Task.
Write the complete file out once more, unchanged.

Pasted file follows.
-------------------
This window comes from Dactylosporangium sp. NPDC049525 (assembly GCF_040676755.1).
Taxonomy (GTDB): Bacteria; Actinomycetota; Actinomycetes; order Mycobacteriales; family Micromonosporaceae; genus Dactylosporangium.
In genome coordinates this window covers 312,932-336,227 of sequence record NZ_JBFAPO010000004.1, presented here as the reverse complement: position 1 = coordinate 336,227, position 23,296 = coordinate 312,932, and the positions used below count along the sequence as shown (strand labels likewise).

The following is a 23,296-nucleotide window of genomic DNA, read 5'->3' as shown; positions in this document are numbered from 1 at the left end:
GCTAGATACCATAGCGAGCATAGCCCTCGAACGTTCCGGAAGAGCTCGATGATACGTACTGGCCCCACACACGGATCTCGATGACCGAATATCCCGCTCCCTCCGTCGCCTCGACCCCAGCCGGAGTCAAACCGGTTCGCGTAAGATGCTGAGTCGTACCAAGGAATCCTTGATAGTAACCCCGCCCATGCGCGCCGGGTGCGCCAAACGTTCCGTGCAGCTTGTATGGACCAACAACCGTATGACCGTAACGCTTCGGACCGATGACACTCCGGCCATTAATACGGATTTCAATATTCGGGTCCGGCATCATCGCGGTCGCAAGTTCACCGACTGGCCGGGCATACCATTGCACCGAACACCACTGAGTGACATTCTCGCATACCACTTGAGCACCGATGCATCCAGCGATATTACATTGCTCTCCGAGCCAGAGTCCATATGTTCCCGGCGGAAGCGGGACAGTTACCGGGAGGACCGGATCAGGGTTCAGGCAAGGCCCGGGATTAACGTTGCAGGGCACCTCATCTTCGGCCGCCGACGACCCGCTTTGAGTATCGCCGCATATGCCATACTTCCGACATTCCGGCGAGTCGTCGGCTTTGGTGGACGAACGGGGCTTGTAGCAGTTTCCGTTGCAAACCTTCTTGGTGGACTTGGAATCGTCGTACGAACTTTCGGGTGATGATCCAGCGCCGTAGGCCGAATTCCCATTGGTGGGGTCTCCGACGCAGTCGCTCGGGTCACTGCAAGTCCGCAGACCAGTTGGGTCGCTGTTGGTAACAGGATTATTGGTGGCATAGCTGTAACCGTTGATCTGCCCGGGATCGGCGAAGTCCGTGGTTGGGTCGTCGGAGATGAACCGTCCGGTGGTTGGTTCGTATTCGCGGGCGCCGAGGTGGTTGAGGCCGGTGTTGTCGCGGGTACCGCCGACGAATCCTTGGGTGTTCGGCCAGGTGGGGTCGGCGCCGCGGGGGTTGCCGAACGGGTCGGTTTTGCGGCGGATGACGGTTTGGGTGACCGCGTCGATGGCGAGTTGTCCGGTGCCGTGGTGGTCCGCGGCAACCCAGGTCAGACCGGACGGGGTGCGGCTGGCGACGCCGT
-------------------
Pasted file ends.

This window comes from Dactylosporangium sp. NPDC049525 (assembly GCF_040676755.1).
Taxonomy (GTDB): Bacteria; Actinomycetota; Actinomycetes; order Mycobacteriales; family Micromonosporaceae; genus Dactylosporangium.
In genome coordinates this window covers 312,932-336,227 of sequence record NZ_JBFAPO010000004.1, presented here as the reverse complement: position 1 = coordinate 336,227, position 23,296 = coordinate 312,932, and the positions used below count along the sequence as shown (strand labels likewise).

The following is a 23,296-nucleotide window of genomic DNA, read 5'->3' as shown; positions in this document are numbered from 1 at the left end:
GCTAGATACCATAGCGAGCATAGCCCTCGAACGTTCCGGAAGAGCTCGATGATACGTACTGGCCCCACACACGGATCTCGATGACCGAATATCCCGCTCCCTCCGTCGCCTCGACCCCAGCCGGAGTCAAACCGGTTCGCGTAAGATGCTGAGTCGTACCAAGGAATCCTTGATAGTAACCCCGCCCATGCGCGCCGGGTGCGCCAAACGTTCCGTGCAGCTTGTATGGACCAACAACCGTATGACCGTAACGCTTCGGACCGATGACACTCCGGCCATTAATACGGATTTCAATATTCGGGTCCGGCATCATCGCGGTCGCAAGTTCACCGACTGGCCGGGCATACCATTGCACCGAACACCACTGAGTGACATTCTCGCATACCACTTGAGCACCGATGCATCCAGCGATATTACATTGCTCTCCGAGCCAGAGTCCATATGTTCCCGGCGGAAGCGGGACAGTTACCGGGAGGACCGGATCAGGGTTCAGGCAAGGCCCGGGATTAACGTTGCAGGGCACCTCATCTTCGGCCGCCGACGACCCGCTTTGAGTATCGCCGCATATGCCATACTTCCGACATTCCGGCGAGTCGTCGGCTTTGGTGGACGAACGGGGCTTGTAGCAGTTTCCGTTGCAAACCTTCTTGGTGGACTTGGAATCGTCGTACGAACTTTCGGGTGATGATCCAGCGCCGTAGGCCGAATTCCCATTGGTGGGGTCTCCGACGCAGTCGCTCGGGTCACTGCAAGTCCGCAGACCAGTTGGGTCGCTGTTGGTAACAGGATTATTGGTGGCATAGCTGTAACCGTTGATCTGCCCGGGATCGGCGAAGTCCGTGGTTGGGTCGTCGGAGATGAACCGTCCGGTGGTTGGTTCGTATTCGCGGGCGCCGAGGTGGTTGAGGCCGGTGTTGTCGCGGGTACCGCCGACGAATCCTTGGGTGTTCGGCCAGGTGGGGTCGGCGCCGCGGGGGTTGCCGAACGGGTCGGTTTTGCGGCGGATGACGGTTTGGGTGACCGCGTCGATGGCGAGTTGTCCGGTGCCGTGGTGGTCCGCGGCAACCCAGGTCAGACCGGACGGGGTGCGGCTGGCGACGCCGT